Rotation depth has been a problem for the Angels for what seems like forever, but things had been looking particularly dire headed into this year. Then, lo and behold, the Tigers saw fit to send Jose Alvarez on over to Anaheim. He’s hardly a savior but he is something… right?
*The MWAH projections are simply my best guess based off my own personal opinion and research (my wOBA calculation is approximate because my math skills are only “meh”)
What happened in 2013?
Alvarez has never been much of a prospect but he wasn’t exactly anonymous either. However, he really was elevated to relevancy when he dominated in Triple-A in 2013. He had some nice years in the low minors, but got bombed in Double-A in 2011. In 2012, he somewhat salvaged things in Double-A with a middling ERA, but had a microscopic 4.62 K/9 rate. So when he posted a 2.80 ERA with an 8.04 K/9 in his first Triple-A campaign, it was pretty shocking.
That great year got Alvarez promoted to the majors where he made six spots starts and eight relief appearances. He continued to miss a fair number of bats, but the control specialist saw his walk rate balloon and coughed seven homers in 38.2 innings, resulting in an ugly 5.92 ERA. That would certainly suggest that his Triple-A campaign was every bit the fluke that it seemed to be, but that might be overreacting to a pretty small sample of a guy in his first stint in the majors.
Whatever the case may be, the Tigers obviously weren’t all that enamored with Alvarez as they had no issue trading him for Andrew Romine, a guy who was due to be placed on waivers in the very near future anyway.
What do the projections think he will do in 2014?
Alvarez sets the new standard for inconsistent projection results. Steamer has Alvarez being a tolerable swing man. Oliver has him posting numbers that would make him a pretty solid #5 starter. ZiPS thinks he is an outright disaster. CAIRO has him being a Quad-A talent who will soak up innings, but not in a real helpful way.
They all agree that Alvarez is not likely to strikeout a lot of batters. Whatever he did to miss bats in 2013 apparently isn’t going to translate in 2014, so says the forecasts. The two main areas in which the projections seems to differ are his hits and homers allowed. ZiPS has him basically becoming a younger, Hispanic southpaw version of Joe Blanton in terms of how many homers and hits he will surrender. CAIRO, oddly, has him keeping homers at a tolerable level, but giving up a ton of hits otherwise. The two systems that like him still have him giving up more hits than you would like, but not a crippling about like ZiPS and CAIRO.
Does the Monkey agree or disagree?
On an overall level, I see him coming in more as a replacement level pitcher. He is effective against left-handed hitting, but not in the kind of way where he would be a real weapon out of the bullpen in terms of playing match-ups. Still, it is easy to envision him latching on as a swingman for a little while the Halos wait for their top lefty relievers to get healthy. The fact that he has length will certainly help as well, especially early in the season.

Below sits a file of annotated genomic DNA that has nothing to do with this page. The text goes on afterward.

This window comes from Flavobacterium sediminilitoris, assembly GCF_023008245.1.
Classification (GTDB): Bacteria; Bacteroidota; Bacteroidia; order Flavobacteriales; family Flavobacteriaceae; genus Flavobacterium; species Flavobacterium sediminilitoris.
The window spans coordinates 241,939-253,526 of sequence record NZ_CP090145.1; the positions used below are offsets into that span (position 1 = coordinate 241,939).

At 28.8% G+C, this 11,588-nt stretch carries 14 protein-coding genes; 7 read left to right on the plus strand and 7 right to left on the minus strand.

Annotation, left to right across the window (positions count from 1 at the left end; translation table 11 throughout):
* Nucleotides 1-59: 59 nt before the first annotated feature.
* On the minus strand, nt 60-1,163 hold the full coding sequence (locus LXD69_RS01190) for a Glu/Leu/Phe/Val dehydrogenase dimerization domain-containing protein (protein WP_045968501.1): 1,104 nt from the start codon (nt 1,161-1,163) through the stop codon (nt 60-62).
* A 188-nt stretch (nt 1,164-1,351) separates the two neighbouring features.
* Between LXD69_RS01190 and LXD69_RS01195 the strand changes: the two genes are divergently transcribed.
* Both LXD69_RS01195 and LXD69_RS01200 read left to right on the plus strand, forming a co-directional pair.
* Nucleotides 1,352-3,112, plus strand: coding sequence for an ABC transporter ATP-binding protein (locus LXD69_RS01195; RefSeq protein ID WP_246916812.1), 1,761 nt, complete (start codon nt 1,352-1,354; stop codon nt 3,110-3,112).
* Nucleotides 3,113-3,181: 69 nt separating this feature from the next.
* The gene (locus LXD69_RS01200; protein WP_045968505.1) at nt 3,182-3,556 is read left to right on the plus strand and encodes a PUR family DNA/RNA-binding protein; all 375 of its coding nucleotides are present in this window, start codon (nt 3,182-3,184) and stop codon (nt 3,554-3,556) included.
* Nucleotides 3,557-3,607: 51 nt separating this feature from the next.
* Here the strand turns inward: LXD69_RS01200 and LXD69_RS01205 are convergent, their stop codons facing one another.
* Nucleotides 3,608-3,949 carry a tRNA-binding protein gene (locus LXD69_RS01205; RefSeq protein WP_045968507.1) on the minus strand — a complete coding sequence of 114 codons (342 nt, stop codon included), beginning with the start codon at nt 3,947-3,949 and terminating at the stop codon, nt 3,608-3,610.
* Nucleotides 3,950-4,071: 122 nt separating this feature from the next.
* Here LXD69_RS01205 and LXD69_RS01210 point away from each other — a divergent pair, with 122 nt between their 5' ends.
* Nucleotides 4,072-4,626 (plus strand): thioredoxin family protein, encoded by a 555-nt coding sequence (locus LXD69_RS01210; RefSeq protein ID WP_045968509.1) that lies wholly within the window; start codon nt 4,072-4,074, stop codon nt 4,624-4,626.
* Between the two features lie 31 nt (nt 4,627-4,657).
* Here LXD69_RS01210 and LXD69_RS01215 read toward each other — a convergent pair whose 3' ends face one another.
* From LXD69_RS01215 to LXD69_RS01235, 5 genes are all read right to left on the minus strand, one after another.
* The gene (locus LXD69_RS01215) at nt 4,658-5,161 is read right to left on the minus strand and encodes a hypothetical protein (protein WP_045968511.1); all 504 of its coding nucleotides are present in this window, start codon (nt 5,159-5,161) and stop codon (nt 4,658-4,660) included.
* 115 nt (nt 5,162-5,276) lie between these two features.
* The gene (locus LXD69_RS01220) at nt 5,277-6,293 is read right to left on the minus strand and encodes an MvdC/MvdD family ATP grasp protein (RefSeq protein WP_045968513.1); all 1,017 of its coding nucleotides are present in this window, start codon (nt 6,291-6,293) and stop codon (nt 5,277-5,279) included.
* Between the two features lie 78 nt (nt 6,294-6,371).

Beyond that, it is hard to project him just because of the lack of familiarity. One can only piece together so much of an opinion by examining stats and reading up on him in the various corners of the internet.
What are the known unknowns?
Alvarez himself is just an unknown, at least to the Angels fan base. Had he been a pitcher in the Halo system all along, I’d like to think we would have more insight into what exactly Alvarez did or did not change in order for him to pitch so well at Triple-A in 2013. Maybe he did nothing and just got very lucky. Maybe he added a new pitch or changed his delivery. We don’t know. Or at least I don’t.
The one thing that I do know about Alvarez is that the Tigers traded him for virtually nothing. That’s kind of concerning because Detroit obviously knew him best and they still felt like he could be traded for a player who was going to be virtually free in a week. Of even more concern is that the Tigers are one of the few teams in baseball with equivalent concerns over rotation depth and yet, again, they found Alvarez to be expendable. Maybe they were just desperate to get Romine and panicked (their subsequent trade for Alex Gonzalez lends credence to that theory), but maybe they knew they were trading away someone that they firmly believed didn’t have a future.
Finally, we don’t know when or if Alvarez will actually be on the active roster. Reading the tea leaves, I think he will be on the Opening Day roster. The real reason I chose to do a write-up on him though is that at some point the Angels are going to need a sixth starter and Alvarez is likely to get that call. So even if he doesn’t break camp with the team, I suspect we will see a lot of him in 2014 (but hopefully not too much).